Majority justices: RV dealer must pay taxes in ‘sham’ transactions

A northern Indiana recreational vehicle dealer who tried to avoid paying Indiana sales tax on out-of-state transactions by moving the RVs into Michigan before handing over the keys to customers must repay those taxes after a divided Indiana Supreme Court entered summary judgment in favor of the Indiana Department of Revenue.

Justice Mark Massa, writing a majority opinion joined by Chief Justice Loretta Rush and Justice Christopher Goff, reversed an August ruling from the Indiana Tax Court on Wednesday in Richardson’s RV, Inc. v. Indiana Department of State Revenue, 18S-TA-22. The case centers around Middlebury-based Richardson’s RV, which sells recreational vehicles both onsite and online.

Customers who lived in Indiana or in one of the 40 states with reciprocal tax exemption agreements with the Hoosier state would take possession of their RVs directly at the dealership. But the remaining out-of-state customers were given the option of either paying Indiana’s sales tax rate or their home state’s rate.

“For the non-reciprocal-state customers choosing to pay their home state’s rate, the delivery method Richardson’s employed was unorthodox,” Massa wrote. Specifically, Richardson’s would drive the RV across the state line into Michigan, a non-reciprocal state, before giving customers their keys, thereby avoiding Indiana sales tax.  

After discovering this practice in an audit, the Department of Revenue issued proposed assessments of nearly $250,000 in unpaid taxes. On appeal, the Tax Court granted summary judgment to Richardson’s, but after hearing oral argument in March, the majority of the Indiana Supreme Court reversed.

“When personal property is delivered to the purchaser in a state other than Indiana solely to avoid paying sales tax — with no other legitimate business purpose — we will not ‘exalt artifice above reality,’” Massa wrote. “… Instead, we will consider these deliveries part of ‘retail transactions made in Indiana’ subject to Indiana sales tax. I.C. section 6-2.5-2-1(a).”

Determining the purpose of the Michigan deliveries was tax-related, not business-related, the majority determined those deliveries were “a sham for taxation purposes.” Massa said Indiana Code section 6-2.5-5-39(c) requires non-reciprocal-state customers to pay Indiana sales tax, and “Indiana businesses cannot absorb — or completely ignore — sales tax to entice customers.”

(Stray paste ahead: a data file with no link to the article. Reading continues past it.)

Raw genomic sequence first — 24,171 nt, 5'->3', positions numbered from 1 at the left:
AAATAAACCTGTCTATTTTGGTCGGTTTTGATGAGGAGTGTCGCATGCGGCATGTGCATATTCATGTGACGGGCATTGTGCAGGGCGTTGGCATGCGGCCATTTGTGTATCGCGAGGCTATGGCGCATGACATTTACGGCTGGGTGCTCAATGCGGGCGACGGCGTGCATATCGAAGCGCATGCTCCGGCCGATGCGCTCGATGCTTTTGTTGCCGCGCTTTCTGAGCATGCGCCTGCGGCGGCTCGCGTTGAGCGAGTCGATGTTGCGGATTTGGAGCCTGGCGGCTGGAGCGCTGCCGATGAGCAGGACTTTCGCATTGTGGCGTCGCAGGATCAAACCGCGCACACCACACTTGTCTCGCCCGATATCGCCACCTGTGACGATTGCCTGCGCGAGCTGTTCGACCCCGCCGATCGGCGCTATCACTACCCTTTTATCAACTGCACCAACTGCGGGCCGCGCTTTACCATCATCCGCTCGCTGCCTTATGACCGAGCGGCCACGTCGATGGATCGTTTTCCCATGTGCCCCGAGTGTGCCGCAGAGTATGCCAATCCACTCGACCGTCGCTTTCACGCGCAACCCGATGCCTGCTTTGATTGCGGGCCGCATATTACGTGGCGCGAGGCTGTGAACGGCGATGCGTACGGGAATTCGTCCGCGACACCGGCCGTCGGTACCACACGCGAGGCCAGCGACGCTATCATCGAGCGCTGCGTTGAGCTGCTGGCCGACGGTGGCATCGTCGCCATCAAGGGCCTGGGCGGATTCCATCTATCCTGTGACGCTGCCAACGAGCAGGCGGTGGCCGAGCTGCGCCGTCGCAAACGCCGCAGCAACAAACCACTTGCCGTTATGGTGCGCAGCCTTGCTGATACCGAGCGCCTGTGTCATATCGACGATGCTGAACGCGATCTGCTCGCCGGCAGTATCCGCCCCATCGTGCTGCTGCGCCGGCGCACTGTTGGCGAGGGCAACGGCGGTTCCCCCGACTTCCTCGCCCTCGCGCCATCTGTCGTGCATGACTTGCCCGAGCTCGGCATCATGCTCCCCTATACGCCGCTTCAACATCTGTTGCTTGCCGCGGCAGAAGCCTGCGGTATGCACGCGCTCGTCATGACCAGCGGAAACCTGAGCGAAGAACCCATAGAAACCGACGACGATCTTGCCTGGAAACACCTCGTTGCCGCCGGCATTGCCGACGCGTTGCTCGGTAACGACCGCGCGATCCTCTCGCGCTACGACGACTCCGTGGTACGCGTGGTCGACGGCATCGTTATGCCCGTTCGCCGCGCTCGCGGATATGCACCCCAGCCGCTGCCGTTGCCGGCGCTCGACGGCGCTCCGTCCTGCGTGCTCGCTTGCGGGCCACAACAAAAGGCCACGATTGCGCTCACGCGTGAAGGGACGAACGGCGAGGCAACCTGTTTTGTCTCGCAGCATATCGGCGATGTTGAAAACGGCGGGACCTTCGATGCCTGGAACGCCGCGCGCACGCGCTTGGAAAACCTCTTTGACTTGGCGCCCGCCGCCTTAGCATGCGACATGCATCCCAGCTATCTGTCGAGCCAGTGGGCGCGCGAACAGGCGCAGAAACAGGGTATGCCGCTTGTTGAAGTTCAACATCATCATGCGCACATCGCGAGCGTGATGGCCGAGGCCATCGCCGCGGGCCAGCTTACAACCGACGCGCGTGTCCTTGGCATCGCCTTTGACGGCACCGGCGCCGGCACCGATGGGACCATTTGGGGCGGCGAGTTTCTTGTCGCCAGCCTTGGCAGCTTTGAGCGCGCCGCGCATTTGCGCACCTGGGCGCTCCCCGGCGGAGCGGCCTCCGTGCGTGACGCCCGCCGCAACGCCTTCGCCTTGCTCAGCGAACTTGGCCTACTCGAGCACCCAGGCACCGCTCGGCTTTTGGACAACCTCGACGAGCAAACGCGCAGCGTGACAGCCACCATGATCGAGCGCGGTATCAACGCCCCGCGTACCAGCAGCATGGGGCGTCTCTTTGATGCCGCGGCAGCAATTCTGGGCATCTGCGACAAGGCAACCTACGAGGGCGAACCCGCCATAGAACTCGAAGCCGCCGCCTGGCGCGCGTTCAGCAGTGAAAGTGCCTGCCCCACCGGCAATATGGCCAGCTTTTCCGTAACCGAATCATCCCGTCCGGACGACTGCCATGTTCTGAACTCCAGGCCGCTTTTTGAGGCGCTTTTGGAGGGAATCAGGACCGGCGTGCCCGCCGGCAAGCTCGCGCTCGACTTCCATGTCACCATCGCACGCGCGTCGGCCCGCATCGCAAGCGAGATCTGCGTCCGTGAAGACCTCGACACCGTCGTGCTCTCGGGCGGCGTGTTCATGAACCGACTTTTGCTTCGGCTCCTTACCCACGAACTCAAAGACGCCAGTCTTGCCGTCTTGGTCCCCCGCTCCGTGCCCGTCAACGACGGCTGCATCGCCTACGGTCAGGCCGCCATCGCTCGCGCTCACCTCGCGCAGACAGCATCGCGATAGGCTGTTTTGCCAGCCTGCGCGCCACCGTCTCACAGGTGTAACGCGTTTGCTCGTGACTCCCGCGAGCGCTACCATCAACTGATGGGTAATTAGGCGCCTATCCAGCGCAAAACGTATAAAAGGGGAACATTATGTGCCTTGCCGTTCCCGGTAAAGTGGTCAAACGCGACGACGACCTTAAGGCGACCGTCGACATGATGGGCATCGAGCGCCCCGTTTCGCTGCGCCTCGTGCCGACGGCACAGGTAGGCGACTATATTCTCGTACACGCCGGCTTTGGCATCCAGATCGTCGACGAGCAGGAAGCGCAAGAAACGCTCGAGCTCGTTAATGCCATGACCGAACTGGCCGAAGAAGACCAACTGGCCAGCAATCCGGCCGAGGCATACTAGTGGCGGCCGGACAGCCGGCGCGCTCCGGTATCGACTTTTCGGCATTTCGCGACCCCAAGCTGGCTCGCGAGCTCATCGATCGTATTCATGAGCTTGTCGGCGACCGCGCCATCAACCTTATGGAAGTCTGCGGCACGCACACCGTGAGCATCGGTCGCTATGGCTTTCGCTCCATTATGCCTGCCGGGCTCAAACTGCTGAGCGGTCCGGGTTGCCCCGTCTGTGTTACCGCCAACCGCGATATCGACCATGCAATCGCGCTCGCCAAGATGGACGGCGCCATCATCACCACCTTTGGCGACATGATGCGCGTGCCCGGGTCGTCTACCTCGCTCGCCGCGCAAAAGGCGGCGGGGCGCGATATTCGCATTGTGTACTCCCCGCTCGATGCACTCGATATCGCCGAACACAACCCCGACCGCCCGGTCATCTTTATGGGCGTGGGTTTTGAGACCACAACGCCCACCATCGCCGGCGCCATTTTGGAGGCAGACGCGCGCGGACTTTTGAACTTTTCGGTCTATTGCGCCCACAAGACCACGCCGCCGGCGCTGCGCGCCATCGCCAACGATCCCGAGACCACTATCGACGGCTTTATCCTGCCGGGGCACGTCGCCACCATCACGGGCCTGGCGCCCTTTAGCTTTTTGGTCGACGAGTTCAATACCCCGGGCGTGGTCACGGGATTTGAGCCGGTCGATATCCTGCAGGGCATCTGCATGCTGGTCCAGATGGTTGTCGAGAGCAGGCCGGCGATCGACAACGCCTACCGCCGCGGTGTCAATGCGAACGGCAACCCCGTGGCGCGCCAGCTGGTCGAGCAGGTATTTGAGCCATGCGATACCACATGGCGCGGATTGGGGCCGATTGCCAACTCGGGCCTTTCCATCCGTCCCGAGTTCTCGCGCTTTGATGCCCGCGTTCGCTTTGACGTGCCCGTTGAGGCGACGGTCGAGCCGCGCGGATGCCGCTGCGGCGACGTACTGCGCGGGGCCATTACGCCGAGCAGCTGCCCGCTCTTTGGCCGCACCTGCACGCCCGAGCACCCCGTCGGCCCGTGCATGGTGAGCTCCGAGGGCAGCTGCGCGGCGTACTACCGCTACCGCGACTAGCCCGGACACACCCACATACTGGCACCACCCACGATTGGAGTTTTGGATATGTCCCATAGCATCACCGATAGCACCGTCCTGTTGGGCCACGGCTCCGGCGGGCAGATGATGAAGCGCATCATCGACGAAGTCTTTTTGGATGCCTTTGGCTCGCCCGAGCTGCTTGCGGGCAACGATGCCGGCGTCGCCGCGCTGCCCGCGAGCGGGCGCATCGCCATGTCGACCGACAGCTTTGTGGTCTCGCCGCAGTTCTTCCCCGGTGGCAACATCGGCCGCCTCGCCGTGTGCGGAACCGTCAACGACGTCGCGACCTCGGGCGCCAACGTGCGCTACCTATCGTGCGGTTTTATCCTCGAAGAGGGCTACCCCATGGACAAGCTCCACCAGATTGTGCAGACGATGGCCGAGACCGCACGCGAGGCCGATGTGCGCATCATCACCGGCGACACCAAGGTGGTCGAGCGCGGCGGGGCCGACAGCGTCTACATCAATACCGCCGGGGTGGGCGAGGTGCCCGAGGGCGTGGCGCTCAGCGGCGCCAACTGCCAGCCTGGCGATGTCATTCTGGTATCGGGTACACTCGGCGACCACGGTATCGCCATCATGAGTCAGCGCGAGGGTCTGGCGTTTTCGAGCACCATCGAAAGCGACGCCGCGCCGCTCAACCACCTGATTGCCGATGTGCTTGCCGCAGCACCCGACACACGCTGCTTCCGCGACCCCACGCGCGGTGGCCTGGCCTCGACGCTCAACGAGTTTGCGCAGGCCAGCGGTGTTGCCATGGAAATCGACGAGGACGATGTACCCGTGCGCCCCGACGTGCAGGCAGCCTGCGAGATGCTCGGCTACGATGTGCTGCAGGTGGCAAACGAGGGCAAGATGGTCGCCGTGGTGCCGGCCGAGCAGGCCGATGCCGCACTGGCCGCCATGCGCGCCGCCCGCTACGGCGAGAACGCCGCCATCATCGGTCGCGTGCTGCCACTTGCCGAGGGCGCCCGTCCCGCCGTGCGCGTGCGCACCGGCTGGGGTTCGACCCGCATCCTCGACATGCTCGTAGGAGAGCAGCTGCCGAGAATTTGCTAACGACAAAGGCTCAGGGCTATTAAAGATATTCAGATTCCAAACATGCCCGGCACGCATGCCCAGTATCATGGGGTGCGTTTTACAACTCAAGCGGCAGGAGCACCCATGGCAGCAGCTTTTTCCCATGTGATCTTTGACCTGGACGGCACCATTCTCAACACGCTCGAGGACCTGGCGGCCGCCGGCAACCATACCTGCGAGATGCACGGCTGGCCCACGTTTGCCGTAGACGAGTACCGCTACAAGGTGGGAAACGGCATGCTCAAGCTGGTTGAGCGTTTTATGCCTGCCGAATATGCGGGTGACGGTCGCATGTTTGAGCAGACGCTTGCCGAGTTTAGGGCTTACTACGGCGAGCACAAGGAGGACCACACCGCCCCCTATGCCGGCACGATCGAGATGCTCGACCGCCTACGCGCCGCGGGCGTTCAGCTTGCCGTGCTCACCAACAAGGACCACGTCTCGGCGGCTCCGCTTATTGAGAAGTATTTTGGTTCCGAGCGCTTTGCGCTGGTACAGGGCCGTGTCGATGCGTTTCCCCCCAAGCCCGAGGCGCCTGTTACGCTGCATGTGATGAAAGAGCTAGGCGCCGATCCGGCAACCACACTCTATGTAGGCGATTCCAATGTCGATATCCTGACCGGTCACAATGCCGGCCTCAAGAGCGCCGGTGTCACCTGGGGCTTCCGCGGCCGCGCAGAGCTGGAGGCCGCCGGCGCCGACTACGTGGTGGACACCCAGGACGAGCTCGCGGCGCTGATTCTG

The issue of the Michigan deliveries was, thus, remanded for the Tax Court to determine how much Richardson’s owes in taxes. The case was also remanded for the Tax Court to determine if four other non-reciprocal-state deliveries — in California, North Dakota, Nova Scotia and Buchanan, Michigan — were taxable. 

“Even though these deliveries outwardly differ from the typical Michigan Deliveries, Richardson’s designated no evidence showing any independent, non-tax-related business purpose that motivated them,” Massa wrote. “So we remand to the Tax Court to determine that.”

But in a dissenting opinion, Justice Steven David said Richardson’s “followed the letter of the law” under 45 Ind. Admin. Code section 2.2-5-54(b), which holds that “(s)ales of tangible personal property which are delivered to the purchaser in a state other than Indiana for use in a state other than Indiana are not subject to gross retail tax or use tax.” David said the appropriate remedy for the DOR is not in the courts, but rather in a revised sales tax regulation.

Justice Geoffrey Slaughter joined David’s opinion and also penned his own dissent, finding similarly that the DOR “does not claim that buyers of the disputed RVs intend to use their vehicles in Indiana.”

“I would hold that complying with the law is never a ‘sham,’ even if the result is to deprive the Department of tax dollars it would prefer to collect,” Slaughter wrote in his opinion, which was joined by David.

Slaughter ended his dissent by challenging the Supreme Court’s deference to the Tax Court on matters of tax law as “unwarranted within our hierarchical judiciary.”

“In addition to the tax court, our state judiciary is replete with various specialized courts …,” he wrote. “Do we likewise owe deference to the legal conclusions of these tribunals? Surely, the answer is no, and not because the judges who populate these courts lack subject-matter expertise … .

“…As Indiana’s court of last resort, we should reaffirm our supremacy to ‘say what the law is’, and that includes Indiana’s tax law.”

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